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Marine Corps Air Station Iwakuni, Japan


Marine Corps Air Station Iwakuni, Japan

MCAS Iwakuni is a mission-ready air station, capable of providing continuous base-operating support for tenant organizations and follow-on U.S. and allied forces during training, combat or contingency (HA/DR) operations throughout the Indo-Asia Pacific region.
Sailors celebrate 236 years of honor, courage, commitment

By Lance Cpl. Charlie Clark | | October 20, 2011

Two hundred and thirty-six years ago, when the 13 British North American colonies tried to separate from England and become their own United States, England deployed British ships, then the most powerful naval force known, to blockade colonial U.S. ports and terrorize seaside settlements.

The Continental Congress passed a resolution, which created the Continental Navy, to fight the British Navy. Samuel Chase, a Maryland delegate, said to build an American fleet was the maddest idea in the world.

The United States Navy was born Oct. 13, 1775 when the Continental Congress voted to arm two sailing vessels to challenge the British.

The ships were armed with 10 carriage and swivel guns and approximately 80 crewmembers.

By the end of the War for Independence, the Continental Navy sent out about 50 armed vessels and took over approximately 200 British ships.

The U.S. Navy has grown considerably since then, with nearly half a million personnel and more than 270 deployable battle force ships.

Station service members and residents attended the 2011 Navy Ball at the Club Iwakuni ballroom here, Oct. 14, to recognize, remember and pay tribute to236 years of brave sailors past and present.

“This is a tradition,” said Chief Petty Officer Franklin B. Dizon, 2011 Navy Ball vice chairman. “We celebrate it because it is our birthday. It is part of our identity as United States sailors.”

This year’s ball was set with a Japanese theme, which combined naval traditions with paying tribute to the station’s host nation.

“I am just awe-struck when I think of all the Navy has accomplished, it’s amazing to see where we’ve come from and where we are today as the strongest naval fighting force on Earth,” said Senior Chief Petty Officer Chris A. Lang, Marine Wing Support Squadron 171 medical department senior enlisted advisor and 2011 Navy Ball master of ceremonies. “With us being in Japan, we have the privilege and honor to work with the Japan Maritime Self- Defense Force sailors aboard the station. I think we grow as people and as sailors with the experience we gain working abroad.”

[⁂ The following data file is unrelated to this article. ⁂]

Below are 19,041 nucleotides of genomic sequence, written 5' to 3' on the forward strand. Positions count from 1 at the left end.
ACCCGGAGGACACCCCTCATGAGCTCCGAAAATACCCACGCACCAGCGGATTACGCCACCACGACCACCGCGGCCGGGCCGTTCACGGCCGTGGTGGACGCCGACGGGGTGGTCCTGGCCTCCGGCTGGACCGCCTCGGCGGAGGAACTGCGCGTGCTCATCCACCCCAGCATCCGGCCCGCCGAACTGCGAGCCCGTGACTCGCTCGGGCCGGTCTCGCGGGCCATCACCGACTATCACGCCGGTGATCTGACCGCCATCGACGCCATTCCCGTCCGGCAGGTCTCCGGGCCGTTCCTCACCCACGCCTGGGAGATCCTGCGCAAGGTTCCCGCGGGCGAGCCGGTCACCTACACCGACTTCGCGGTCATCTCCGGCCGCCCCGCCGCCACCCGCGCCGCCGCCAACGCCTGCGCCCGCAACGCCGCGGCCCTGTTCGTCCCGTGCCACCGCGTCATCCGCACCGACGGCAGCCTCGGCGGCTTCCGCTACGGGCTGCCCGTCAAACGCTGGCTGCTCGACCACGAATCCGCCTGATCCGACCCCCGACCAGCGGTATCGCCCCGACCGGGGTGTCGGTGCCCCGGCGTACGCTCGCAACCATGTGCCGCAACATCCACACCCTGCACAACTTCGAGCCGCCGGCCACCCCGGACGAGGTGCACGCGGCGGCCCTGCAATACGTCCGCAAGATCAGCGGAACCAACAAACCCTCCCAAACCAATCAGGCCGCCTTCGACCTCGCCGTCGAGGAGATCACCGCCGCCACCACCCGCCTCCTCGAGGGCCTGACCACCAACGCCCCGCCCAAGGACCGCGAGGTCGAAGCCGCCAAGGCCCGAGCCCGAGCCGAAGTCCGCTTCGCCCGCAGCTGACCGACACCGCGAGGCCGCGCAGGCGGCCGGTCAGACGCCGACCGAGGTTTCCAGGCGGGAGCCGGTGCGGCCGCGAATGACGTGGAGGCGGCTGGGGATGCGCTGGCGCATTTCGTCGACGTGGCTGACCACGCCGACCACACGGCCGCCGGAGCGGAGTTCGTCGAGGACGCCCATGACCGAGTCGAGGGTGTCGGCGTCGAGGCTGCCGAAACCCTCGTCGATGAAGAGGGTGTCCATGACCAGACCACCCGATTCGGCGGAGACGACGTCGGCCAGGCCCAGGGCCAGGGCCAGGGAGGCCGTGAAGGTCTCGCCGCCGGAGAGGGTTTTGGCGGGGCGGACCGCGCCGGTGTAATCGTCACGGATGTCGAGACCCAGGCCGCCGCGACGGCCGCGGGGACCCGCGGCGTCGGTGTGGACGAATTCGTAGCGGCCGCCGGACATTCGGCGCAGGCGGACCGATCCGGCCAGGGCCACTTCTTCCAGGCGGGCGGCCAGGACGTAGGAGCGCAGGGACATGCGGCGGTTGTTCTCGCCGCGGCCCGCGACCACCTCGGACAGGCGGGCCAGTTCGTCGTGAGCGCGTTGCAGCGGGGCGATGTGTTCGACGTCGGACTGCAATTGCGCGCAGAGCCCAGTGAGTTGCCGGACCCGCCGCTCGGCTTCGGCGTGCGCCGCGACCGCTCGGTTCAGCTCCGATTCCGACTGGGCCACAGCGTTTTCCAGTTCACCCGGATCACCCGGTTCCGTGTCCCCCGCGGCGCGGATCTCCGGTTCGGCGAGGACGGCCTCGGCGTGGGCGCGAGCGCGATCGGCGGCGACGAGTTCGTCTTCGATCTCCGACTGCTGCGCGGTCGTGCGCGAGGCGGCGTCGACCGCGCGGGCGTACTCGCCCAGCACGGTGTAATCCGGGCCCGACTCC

The explosions of battle, war cries of sailors long passed and cheers of victory seemed to echo through the ballroom as eight side boys took their place, and a boatswain’s mate trilled his pipe to signal the start of the Navy Ball’s opening ceremonies.

The personnel in attendance reminisced on the memories and traditions of the past 236 years of service as the traditional ringing of the bell introduced the official party and color guard with both the American and Japanese flags.

“It is important tonight that we pay homage and tribute to all the sailors who came before us and served,” said Petty Officer 1st Class Brenten Cole, 2011 Navy Ball chairman. “Many gave the ultimate sacrifice so we can live free, peaceful lives.”

Lt. Col. Michael R. Coletta, Headquarters and Headquarters Squadron commanding officer, gave the opening remarks for the evening’s ceremony.

“This is a great way for everyone aboard station to break bread, throw some camaraderie around and toast to the great history the Navy and its sailors have made through 236 glorious years of service,” said Coletta. “The Navy and Marine Corps are a team. The Marines are present tonight to show support for our Navy brothers and sisters. Without them, we could not complete our mission and vice versa,” he added.

After dinner was served, a time-honored part of the ceremony took place: The cutting of the cake.

Cmdr. Sheri Coleman and Seaman Apprentice Estephani Torres, the oldest and youngest sailors in attendance both held the sword to cut the first slice of cake. As is tradition, Coleman handed the piece to Torres to take the first bite.

“The passing of the cake represents the older sailors passing down their knowledge and experience to younger sailors,” Lang said. “We don’t last forever. It’s important to teach the young pups everything we can.”

After the cake-cutting ceremony, the Japanese ceremonial tradition of opening a sake barrel was performed. Following the opening of the sake barrel a rousing rendition of Anchors Aweigh was played as many sang along. Once the song was over, tables cleared as attendees headed to the dance floor.

Two hundred and thirty-six years have passed since the U.S. Navy first set sail. Today, the inheritors of that legacy celebrated at the Navy Ball.